According to Mark Zuckerberg, “Meta Verified starts at $11.99 per month on the web or $14.99 per month on iOS.”
San Francisco: Meta, the company that owns Facebook and Instagram, will introduce a premium subscription service with a starting price of $11.99 per month that will allow users to verify their accounts. Elon Musk at Twitter recently made a similar move.
Users will be able to verify an “account with a government ID, get a blue badge, get extra impersonation protection against accounts pretending to be you, and get direct access to customer support,” according to Zuckerberg. Meta Verified will launch this week, starting in Australia and New Zealand.
“This new feature is about increasing authenticity and security across our services,” he wrote in a statement posted to his Facebook account.
The company also stated that verified Facebook and Instagram profiles would stay unchanged and that only persons over the age of 18 will be able to enroll. Companies cannot currently utilize the service.
Zuckerberg’s price plans for Meta Verified were not immediately clear in countries where customers could not afford to pay $12 a month or in cash-based economies where users may have fewer options for sending money to Meta.
Musk’s first attempts to launch a similar service on rival social media network Twitter last year backfired spectacularly, resulting in an embarrassing slew of fake accounts that scared advertisers and cast doubt on the site’s future.
He was forced to temporarily halt the effort before resuming it to a lukewarm reception in December.
Facebook aided in the establishment of the dominant model of large platforms on the internet today, in which users benefit from “free” services that collect and sell their personal data to advertisers.
It is a model that has earned the company, as well as other advertising behemoths like Google, tens of billions of dollars per year over the last two decades.
For years, Facebook’s homepage boasted that the site was “free and always will be.”
However, the company quietly dropped the slogan in 2019. Experts speculated at the time that it was because the value of users’ personal data meant the site was never truly “free.”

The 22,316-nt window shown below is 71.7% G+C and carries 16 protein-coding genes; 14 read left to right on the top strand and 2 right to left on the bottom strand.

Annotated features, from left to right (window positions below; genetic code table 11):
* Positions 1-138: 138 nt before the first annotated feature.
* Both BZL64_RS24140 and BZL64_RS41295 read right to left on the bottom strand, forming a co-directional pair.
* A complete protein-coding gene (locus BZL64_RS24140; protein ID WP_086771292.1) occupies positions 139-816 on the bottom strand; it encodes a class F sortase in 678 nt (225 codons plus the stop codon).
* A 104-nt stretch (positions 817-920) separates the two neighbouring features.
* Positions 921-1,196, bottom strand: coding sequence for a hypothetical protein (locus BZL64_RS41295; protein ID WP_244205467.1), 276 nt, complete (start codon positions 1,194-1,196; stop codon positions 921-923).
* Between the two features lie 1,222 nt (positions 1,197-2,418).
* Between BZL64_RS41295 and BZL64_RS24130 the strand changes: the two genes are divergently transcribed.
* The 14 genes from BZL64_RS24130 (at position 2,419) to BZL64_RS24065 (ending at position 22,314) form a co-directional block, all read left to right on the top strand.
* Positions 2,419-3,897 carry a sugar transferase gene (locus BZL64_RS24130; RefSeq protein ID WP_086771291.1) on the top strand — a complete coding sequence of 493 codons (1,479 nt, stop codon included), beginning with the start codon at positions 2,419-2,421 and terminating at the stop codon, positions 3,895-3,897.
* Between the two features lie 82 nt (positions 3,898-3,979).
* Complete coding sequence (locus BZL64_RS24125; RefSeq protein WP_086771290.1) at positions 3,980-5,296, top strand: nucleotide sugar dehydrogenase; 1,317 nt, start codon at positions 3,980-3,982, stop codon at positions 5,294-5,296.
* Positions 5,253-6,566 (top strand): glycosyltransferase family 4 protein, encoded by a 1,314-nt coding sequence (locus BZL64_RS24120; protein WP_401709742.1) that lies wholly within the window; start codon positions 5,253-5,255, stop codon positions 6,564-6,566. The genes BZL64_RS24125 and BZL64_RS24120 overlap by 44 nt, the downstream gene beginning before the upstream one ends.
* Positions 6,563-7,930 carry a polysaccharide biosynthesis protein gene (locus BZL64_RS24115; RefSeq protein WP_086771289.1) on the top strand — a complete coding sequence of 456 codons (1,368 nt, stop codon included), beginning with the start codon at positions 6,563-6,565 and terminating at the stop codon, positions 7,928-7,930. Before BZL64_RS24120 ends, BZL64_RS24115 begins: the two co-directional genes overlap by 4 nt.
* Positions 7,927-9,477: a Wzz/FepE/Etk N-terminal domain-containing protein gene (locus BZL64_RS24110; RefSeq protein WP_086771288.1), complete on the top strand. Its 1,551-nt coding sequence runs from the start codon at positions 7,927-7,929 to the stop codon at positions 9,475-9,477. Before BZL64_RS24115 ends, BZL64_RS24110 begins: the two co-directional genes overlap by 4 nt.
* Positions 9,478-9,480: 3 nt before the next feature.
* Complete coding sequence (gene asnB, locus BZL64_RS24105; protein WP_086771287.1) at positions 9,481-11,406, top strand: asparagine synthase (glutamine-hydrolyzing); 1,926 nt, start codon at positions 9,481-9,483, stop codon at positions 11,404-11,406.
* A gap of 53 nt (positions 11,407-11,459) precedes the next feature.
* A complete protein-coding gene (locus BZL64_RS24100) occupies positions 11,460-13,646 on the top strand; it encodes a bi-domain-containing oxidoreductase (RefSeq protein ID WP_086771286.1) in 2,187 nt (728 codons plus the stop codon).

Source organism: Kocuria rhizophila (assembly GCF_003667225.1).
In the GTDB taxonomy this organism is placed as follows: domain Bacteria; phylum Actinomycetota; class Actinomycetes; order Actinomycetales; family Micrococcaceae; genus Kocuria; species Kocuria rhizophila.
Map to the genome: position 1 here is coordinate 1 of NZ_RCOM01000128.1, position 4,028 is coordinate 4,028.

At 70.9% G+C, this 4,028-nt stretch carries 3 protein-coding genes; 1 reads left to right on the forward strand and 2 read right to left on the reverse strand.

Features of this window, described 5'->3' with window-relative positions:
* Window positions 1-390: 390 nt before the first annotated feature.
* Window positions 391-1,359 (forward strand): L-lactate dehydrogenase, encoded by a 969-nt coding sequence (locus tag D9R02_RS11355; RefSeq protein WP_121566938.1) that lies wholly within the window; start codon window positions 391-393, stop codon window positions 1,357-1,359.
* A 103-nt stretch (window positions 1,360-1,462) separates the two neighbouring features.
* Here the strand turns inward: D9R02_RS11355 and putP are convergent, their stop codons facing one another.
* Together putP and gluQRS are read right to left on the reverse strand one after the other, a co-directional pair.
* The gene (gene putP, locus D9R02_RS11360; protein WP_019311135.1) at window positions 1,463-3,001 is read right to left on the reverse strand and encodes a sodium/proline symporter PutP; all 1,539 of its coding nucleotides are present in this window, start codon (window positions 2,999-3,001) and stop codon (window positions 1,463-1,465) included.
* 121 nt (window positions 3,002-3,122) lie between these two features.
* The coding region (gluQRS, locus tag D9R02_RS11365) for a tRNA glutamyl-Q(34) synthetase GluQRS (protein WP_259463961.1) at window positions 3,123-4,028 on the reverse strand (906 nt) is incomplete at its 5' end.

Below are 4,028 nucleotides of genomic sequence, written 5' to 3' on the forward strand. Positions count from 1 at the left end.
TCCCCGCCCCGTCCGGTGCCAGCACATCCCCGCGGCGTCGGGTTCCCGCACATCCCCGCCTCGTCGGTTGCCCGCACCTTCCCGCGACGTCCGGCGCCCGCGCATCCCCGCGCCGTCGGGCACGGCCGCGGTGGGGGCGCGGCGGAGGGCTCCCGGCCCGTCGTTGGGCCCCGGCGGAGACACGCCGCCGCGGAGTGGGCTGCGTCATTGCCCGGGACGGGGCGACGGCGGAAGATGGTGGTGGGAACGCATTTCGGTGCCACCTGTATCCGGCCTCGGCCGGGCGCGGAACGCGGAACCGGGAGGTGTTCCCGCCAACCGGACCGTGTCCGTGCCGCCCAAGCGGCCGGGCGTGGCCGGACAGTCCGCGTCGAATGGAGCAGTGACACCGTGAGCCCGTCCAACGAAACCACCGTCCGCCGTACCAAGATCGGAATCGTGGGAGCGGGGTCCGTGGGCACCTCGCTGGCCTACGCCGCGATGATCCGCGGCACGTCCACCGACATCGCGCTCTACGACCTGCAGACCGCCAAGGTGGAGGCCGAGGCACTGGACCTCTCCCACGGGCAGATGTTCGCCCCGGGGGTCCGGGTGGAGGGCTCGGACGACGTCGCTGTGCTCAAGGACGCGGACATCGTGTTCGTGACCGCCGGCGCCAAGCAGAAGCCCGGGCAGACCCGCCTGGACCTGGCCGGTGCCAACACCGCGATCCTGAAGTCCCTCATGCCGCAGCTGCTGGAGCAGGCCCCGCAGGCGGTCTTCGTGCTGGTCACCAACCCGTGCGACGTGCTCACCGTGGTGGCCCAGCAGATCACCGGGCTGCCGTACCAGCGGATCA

Meta’s ad revenue fell in 2022 for the first time since the California-based company went public in 2012.
The company recently announced that Facebook’s daily users have surpassed two billion for the first time – but with inflation eating into advertisers’ budgets and fierce competition from apps like TikTok, those users are not bringing in as much revenue as they used to.
The company has also suffered as a result of regulatory changes implemented by iPhone maker Apple, which limit social networks’ ability to collect data and sell advertising.
Similar factors have already prompted other networks, including Reddit, Snapchat, and, of course, Twitter, to launch paid plans.
Meta is also under fire for betting big on the metaverse, the virtual reality world that Zuckerberg believes will be the next frontier online.
Investors punished Meta last year, sending the company’s share price down by an astounding two-thirds in a year, but the stock has recovered some of the ground in 2023.
Meta announced in November that it would lay off 11,000 employees, or 13% of its workforce, the largest layoff in the company’s history.
The layoffs are part of a recent wave of redundancies announced by Silicon Valley titans as the once unrivaled sector faces economic gloom.
Because of commissions taken by Apple on the iPhone and Google on smartphones running its Android system, Meta Verified will be cheaper on the web than on mobile applications.
According to Zuckerberg, it will cost $11.99 per month on the web and $14.99 per month on iOS or Android.
(With the exception of the headline, this story was not edited by 90Bars staff and is being published from a syndicated feed.)